Underneath the chassis

The M1T is Roon Ready and supports a host of Internet Services. Some of which we will look at below. Those services are accessed via the M1T’s own VitOS Orbiter app which I liked a lot. Stable and easy to navigate, it does the job.

As a review, this is a slightly weird one. Weird in that I expected the review to run one way but it ended up veering off into a completely different direction.

Before we get to that though, let’s talk about how I tested the Silent Angel M1T.


Having told you about the techie side of things, the ins and the outs, I could have pushed a couple of tracks through this box, said it was good, bad or indifferent and left it there. But really, that kind of review doesn’t really give you much context, does it? 

So what I thought I’d do is to provide just that. Context.

I decided to grab a common track, in this case New Order’s Regret from the album, Republic and decided to push that through the Silent Angel M1T in a variety of different ways. I wanted to see how the Silent Angel handled each approach and I wanted to hear any basic personality traits from each source.


The upgradable power supply can be seen at the bottom of this tower

Now, this isn’t an absolute multi-source test, it’s just offers a selection but hopefully it will give you enough evidence to aid you in making a decision about buying this transport. 

More than that, I hope it will give you a few clues, at the very least, about how the M1T will work under different circumstances.

I first played the New Order track via another transport. A transport of a different stripe, the Audiolab 6000CDT, which provides a captured digital source, a CD disc in other words. From this CD disc, I then compared a trio of Silent Angel sources with it, using the same HiFi system, the same DAC and even the same coax cable.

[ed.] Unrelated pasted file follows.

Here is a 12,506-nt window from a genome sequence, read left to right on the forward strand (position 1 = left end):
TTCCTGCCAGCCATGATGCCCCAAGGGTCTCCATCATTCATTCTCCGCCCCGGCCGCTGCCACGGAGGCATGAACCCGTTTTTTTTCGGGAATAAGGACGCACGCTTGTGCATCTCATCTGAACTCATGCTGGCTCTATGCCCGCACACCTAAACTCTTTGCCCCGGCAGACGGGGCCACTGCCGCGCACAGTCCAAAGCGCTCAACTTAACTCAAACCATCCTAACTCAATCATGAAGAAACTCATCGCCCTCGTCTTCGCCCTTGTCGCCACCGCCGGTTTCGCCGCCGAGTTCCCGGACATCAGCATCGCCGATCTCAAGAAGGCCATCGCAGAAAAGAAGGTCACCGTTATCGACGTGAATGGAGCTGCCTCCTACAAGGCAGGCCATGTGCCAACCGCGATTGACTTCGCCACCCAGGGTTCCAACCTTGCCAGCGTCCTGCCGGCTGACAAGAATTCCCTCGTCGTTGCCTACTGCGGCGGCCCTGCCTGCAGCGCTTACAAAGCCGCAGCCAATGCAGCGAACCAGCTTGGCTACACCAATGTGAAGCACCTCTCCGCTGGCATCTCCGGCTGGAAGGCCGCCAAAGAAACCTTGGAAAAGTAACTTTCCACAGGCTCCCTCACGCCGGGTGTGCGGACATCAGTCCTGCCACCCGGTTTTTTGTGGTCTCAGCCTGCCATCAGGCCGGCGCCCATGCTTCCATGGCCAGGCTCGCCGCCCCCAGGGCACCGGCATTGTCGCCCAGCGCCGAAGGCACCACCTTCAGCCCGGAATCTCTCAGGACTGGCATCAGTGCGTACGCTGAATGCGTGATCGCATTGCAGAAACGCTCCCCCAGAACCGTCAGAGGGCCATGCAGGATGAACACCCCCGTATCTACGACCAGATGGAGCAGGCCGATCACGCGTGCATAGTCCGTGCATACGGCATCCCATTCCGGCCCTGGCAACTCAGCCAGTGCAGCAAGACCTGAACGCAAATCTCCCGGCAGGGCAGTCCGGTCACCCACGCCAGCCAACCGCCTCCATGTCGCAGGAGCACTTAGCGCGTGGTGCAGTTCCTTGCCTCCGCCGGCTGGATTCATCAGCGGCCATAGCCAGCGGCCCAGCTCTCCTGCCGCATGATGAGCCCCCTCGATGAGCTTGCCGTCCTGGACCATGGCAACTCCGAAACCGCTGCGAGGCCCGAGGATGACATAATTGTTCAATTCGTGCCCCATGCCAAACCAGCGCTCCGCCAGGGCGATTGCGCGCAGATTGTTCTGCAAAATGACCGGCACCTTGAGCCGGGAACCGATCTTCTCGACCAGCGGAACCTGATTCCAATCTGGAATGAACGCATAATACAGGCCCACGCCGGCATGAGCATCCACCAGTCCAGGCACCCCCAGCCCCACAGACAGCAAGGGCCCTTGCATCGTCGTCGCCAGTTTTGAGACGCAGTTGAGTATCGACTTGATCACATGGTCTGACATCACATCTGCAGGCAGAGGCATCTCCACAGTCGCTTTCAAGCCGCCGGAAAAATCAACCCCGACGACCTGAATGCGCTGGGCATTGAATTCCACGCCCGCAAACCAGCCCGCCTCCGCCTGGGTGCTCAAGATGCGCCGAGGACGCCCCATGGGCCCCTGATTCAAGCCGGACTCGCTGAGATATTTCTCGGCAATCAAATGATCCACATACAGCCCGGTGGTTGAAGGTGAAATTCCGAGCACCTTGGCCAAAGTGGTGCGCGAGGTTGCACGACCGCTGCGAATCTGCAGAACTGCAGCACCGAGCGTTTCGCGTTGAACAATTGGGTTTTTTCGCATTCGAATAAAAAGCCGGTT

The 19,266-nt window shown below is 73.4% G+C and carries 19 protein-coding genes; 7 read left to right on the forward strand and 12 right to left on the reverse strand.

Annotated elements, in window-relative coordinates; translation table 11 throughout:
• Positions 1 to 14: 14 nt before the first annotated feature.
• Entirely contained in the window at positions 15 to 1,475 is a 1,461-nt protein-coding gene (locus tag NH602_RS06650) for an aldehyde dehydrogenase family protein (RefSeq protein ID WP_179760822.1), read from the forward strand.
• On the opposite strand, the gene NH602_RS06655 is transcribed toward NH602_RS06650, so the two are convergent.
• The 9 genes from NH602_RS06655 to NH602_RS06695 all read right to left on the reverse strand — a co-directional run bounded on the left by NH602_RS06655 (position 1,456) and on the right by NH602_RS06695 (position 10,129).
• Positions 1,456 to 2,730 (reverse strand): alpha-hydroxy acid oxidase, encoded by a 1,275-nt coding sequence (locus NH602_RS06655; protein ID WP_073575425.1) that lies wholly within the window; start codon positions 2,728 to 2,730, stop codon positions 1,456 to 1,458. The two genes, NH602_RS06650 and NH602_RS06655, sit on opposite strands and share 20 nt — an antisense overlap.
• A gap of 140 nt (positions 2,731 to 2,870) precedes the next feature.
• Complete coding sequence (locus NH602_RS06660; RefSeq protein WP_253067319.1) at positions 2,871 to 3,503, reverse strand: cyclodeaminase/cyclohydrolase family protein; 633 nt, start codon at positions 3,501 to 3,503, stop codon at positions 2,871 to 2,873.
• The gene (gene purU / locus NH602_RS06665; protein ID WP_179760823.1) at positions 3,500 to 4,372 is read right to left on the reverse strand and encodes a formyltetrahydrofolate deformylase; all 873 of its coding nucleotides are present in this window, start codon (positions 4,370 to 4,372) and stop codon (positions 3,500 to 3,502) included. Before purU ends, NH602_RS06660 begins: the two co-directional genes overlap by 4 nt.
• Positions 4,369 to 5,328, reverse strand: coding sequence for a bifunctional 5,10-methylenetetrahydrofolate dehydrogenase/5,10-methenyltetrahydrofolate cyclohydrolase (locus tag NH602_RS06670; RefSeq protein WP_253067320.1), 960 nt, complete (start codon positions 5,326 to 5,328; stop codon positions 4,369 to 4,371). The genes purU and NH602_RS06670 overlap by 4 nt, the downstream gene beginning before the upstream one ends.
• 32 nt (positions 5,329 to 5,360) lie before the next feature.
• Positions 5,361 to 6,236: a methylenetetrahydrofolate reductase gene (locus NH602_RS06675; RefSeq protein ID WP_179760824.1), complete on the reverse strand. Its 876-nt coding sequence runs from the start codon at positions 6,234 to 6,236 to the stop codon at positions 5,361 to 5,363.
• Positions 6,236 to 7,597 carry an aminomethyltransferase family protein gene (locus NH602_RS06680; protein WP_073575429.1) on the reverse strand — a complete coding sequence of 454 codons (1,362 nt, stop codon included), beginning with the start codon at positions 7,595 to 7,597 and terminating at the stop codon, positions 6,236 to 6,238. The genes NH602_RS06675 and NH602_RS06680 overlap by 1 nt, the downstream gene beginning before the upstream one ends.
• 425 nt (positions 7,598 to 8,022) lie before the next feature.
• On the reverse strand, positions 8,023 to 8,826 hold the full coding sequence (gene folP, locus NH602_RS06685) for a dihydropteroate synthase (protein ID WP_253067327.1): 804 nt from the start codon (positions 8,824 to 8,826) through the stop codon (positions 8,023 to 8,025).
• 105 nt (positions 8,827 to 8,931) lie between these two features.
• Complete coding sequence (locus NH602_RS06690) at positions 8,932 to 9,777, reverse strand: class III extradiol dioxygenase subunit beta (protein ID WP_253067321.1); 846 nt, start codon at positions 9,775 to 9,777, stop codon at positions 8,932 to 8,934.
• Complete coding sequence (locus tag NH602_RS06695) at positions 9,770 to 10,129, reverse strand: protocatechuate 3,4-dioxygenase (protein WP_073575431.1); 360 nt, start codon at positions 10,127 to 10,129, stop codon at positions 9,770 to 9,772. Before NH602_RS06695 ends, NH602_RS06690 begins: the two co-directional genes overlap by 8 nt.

I compared the CD transport and disc with the Silent Angel M1T playing the New Order track via Tidal Masters at 24bit/48kHz (the best option I could find), then I played the track via Qobuz at 24bit/96kHz (again, the highest bit rate I could find of the track), then I ripped the original CD at 16bit/44.1kHz using dBpoweramp on my MacBook to a WAV file (so not a packaged streaming format like MQA or FLAC but an unpackaged WAV) and I played that via the Silent Angel, through a USB port. 

The upshot? Well again, I wondered if I could hear significant differences in style and approach using these sources. 


Yes, I realise that the resolutions are wildly different on each source but don’t ever be fooled be resolution numbers. Many marketing people using resolution figures as if they’ve been handed down from on high on stone tablets but please don’t be fooled. Remember, statistics of any sort can be manipulated by any story teller to suite their own purposes. It’s not the resolution numbers you want to pay attention to – it’s how the music was processed in the first place and how it’s being delivered. That is another feature all on its own and I don’t want to get into that here because this is a Silent Angel M1T review and not a polemic on digital streaming. 


The M1T app

Nevertheless, let say this, I’ve heard some 16bit/44.1kHz digital systems that sound superior to competing sources pushing out 32bit/192kHz. Just remember, how a digital system produces music is more important than the inherent stream itself.

So a piece of vinyl – which has a fixed resolution let’s not forget – is processed completely differently through a cheap £50 Crosley-type turntable when compared to a £20,000 audiophile turntable design.